While not the worst sequel in the world, Elizabeth Banks' directorial debut is still very much a follow-up to it's predecessor. If you enjoyed the Barden Bellas' first outing though, this is sure to be something of a crowdpleaser.
The eccentric antics of all-female acapella group, the Barden Bellas have finally returned to the big screen, in this fun and upbeat sequel to their first outing in 2012.
After a disastrous wardrobe malfunction in a performance for the President, the Barden Bellas find themselves suspended from the acapella community, and pushed off of their world tour. In a bid to prove themselves and reclaim their winning status, the girls must put on a show like never before at the acapella world championships. As the event begins however, they find that as well as fighting off the competition’s general prejudice against American teams, they must also battle against several menacingly talented rival groups – including the uber-intimidating German super-group, Das Sound Machine.
Sequels, as a rule, are typically never as good as the film they’re attempting to follow. And it’s a shame that this film makes no real effort to fight that. In her directorial debut, Elizabeth Banks (who also features as commentator Gail Abernathy-McKadden) gives us a typically predictable follow up movie that – though enjoyable to an extent – is massively over-reliant on falling back into the same old jokes that made the first film so good. The humour is decidedly mixed. The trash talk between the Bellas and Das Sound Machine throughout is cringey and over-wrung, while a lot of the script’s central conversations are quipped with overly awkward, half-humourous soundbites.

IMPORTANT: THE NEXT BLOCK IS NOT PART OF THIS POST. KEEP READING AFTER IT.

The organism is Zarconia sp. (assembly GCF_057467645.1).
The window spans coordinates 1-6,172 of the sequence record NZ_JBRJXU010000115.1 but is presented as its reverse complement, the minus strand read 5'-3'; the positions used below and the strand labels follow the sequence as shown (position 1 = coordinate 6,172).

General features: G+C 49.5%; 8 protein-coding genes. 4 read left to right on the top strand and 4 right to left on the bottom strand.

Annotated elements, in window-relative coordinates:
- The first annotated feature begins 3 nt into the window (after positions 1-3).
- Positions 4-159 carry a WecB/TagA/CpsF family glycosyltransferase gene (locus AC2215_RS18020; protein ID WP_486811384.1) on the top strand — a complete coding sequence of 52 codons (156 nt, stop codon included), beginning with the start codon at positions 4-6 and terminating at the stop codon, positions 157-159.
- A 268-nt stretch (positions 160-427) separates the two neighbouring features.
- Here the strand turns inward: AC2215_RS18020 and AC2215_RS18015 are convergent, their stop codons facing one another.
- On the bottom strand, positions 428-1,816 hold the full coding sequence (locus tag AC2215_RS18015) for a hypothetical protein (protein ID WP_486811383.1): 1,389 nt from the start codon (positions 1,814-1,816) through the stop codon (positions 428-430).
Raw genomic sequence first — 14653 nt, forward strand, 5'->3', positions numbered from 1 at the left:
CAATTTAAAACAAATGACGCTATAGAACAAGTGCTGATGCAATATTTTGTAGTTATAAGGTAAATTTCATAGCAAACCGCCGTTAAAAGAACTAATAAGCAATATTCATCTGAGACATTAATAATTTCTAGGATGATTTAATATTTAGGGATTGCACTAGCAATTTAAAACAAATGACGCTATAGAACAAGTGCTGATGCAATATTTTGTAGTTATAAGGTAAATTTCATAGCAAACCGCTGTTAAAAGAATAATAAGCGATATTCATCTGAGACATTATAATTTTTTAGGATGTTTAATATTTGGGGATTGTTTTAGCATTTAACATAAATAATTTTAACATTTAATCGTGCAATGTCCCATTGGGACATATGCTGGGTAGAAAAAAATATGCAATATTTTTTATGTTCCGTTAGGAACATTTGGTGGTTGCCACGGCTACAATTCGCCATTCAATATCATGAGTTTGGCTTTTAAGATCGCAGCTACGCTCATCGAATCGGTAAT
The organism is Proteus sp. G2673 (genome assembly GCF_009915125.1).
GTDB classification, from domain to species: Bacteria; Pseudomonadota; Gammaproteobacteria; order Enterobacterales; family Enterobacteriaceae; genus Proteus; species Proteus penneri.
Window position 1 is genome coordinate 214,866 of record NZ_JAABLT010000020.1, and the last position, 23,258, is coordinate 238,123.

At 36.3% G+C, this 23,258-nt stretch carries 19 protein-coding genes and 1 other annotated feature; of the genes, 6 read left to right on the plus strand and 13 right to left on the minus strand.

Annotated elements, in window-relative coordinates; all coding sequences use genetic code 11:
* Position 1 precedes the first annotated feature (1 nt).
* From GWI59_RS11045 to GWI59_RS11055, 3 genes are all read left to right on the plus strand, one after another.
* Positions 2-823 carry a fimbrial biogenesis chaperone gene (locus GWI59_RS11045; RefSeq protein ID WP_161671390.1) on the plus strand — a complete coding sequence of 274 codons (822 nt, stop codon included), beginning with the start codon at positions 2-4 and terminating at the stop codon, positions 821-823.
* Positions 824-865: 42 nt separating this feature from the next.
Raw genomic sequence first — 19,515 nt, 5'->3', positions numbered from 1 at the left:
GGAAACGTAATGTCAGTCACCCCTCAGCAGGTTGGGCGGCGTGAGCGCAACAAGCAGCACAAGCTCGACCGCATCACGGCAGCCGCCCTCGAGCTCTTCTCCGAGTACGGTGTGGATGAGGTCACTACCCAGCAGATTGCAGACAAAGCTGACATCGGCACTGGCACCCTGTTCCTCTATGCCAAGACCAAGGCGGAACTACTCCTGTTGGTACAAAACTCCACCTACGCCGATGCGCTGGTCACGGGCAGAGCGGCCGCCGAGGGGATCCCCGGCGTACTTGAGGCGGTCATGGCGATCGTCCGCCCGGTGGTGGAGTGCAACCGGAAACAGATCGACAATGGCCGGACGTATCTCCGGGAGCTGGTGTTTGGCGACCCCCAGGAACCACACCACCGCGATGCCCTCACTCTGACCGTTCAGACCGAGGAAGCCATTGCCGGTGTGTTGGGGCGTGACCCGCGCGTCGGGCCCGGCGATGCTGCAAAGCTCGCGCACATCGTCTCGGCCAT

To give credit where it’s due however, there are times when the film and the comedy within it works. Rebel Wilson’s characterisation of ‘Fat Amy’ is still as funny as ever, and she remains the franchise’s saving grace, as well as the film’s stand-out laugh-magnet. And it should be noted that whilst the humour is not always on point, there are some real laugh-out-loud moments. The music is also, as to be expected, very good – featuring songs by Fall Out Boy, Muse and Beyoncé just to name a few. In addition, the acapella sets and battles are undeniably well put together and bring with them a suitable sense of awe and enjoyment. There’s also a quietly amusing cameo by Snoop Dogg, in a scene where Beca (Anna Kendrick) takes control of her music producing internship.
It should also be commended that this is a film made for the most part, by women. The director, the screenwriter, the majority of the main cast – are all female. The characters are all relatively strong and admirable, even if they do fit into some classic female stereotypes, and it is rather refreshing to see male characters as the put-aside love interests for a change. Though the film isn’t without its pitfalls, it’s still amazing that before we enter the testosterone-fuelled season of summer blockbusters, we have been treated to this sharp and enjoyable burst of female talent.
Ultimately, if you go into this film expecting anything significantly different to the first film, you’re going to be disappointed. But if you go into this film wanting nothing more than to have a few laughs and to bop along to the music, then you will assuredly have a lot of fun.
Pitch Perfect 2 (2015), directed by Elizabeth Banks, is distributed by Universal Pictures, Certificate 12A.